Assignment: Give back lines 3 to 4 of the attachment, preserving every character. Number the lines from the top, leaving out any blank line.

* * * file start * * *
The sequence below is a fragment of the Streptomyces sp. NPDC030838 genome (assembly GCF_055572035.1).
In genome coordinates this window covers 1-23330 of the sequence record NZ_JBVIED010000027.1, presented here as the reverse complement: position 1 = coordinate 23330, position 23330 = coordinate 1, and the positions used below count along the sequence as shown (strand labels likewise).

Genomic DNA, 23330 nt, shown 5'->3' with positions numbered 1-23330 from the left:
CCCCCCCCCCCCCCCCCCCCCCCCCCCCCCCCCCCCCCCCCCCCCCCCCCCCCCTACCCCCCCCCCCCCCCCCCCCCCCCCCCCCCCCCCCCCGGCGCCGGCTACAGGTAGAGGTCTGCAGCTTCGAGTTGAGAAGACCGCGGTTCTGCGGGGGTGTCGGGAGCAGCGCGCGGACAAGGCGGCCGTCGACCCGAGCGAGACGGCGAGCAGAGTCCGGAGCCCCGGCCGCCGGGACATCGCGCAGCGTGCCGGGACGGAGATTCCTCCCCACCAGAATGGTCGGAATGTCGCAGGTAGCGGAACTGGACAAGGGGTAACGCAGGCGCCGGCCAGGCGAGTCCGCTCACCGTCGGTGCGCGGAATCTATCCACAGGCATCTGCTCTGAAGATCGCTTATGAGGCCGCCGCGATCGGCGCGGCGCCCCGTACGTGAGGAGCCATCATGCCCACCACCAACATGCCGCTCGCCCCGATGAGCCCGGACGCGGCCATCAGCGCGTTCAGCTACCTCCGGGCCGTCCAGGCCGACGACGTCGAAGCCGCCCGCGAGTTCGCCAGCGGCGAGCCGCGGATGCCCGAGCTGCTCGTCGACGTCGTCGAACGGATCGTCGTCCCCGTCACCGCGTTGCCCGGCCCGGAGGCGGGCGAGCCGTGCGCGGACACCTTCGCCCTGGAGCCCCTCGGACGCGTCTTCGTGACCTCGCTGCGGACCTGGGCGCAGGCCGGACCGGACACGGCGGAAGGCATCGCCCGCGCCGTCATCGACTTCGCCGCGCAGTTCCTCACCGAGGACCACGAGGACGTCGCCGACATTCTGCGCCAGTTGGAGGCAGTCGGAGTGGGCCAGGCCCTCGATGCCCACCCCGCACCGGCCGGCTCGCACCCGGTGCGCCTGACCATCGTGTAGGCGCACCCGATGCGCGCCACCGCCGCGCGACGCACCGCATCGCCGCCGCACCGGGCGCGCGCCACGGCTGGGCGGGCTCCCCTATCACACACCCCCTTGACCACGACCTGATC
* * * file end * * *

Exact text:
Genomic DNA, 23330 nt, shown 5'->3' with positions numbered 1-23330 from the left:
CCCCCCCCCCCCCCCCCCCCCCCCCCCCCCCCCCCCCCCCCCCCCCCCCCCCCCTACCCCCCCCCCCCCCCCCCCCCCCCCCCCCCCCCCCCCGGCGCCGGCTACAGGTAGAGGTCTGCAGCTTCGAGTTGAGAAGACCGCGGTTCTGCGGGGGTGTCGGGAGCAGCGCGCGGACAAGGCGGCCGTCGACCCGAGCGAGACGGCGAGCAGAGTCCGGAGCCCCGGCCGCCGGGACATCGCGCAGCGTGCCGGGACGGAGATTCCTCCCCACCAGAATGGTCGGAATGTCGCAGGTAGCGGAACTGGACAAGGGGTAACGCAGGCGCCGGCCAGGCGAGTCCGCTCACCGTCGGTGCGCGGAATCTATCCACAGGCATCTGCTCTGAAGATCGCTTATGAGGCCGCCGCGATCGGCGCGGCGCCCCGTACGTGAGGAGCCATCATGCCCACCACCAACATGCCGCTCGCCCCGATGAGCCCGGACGCGGCCATCAGCGCGTTCAGCTACCTCCGGGCCGTCCAGGCCGACGACGTCGAAGCCGCCCGCGAGTTCGCCAGCGGCGAGCCGCGGATGCCCGAGCTGCTCGTCGACGTCGTCGAACGGATCGTCGTCCCCGTCACCGCGTTGCCCGGCCCGGAGGCGGGCGAGCCGTGCGCGGACACCTTCGCCCTGGAGCCCCTCGGACGCGTCTTCGTGACCTCGCTGCGGACCTGGGCGCAGGCCGGACCGGACACGGCGGAAGGCATCGCCCGCGCCGTCATCGACTTCGCCGCGCAGTTCCTCACCGAGGACCACGAGGACGTCGCCGACATTCTGCGCCAGTTGGAGGCAGTCGGAGTGGGCCAGGCCCTCGATGCCCACCCCGCACCGGCCGGCTCGCACCCGGTGCGCCTGACCATCGTGTAGGCGCACCCGATGCGCGCCACCGCCGCGCGACGCACCGCATCGCCGCCGCACCGGGCGCGCGCCACGGCTGGGCGGGCTCCCCTATCACACACCCCCTTGACCACGACCTGATC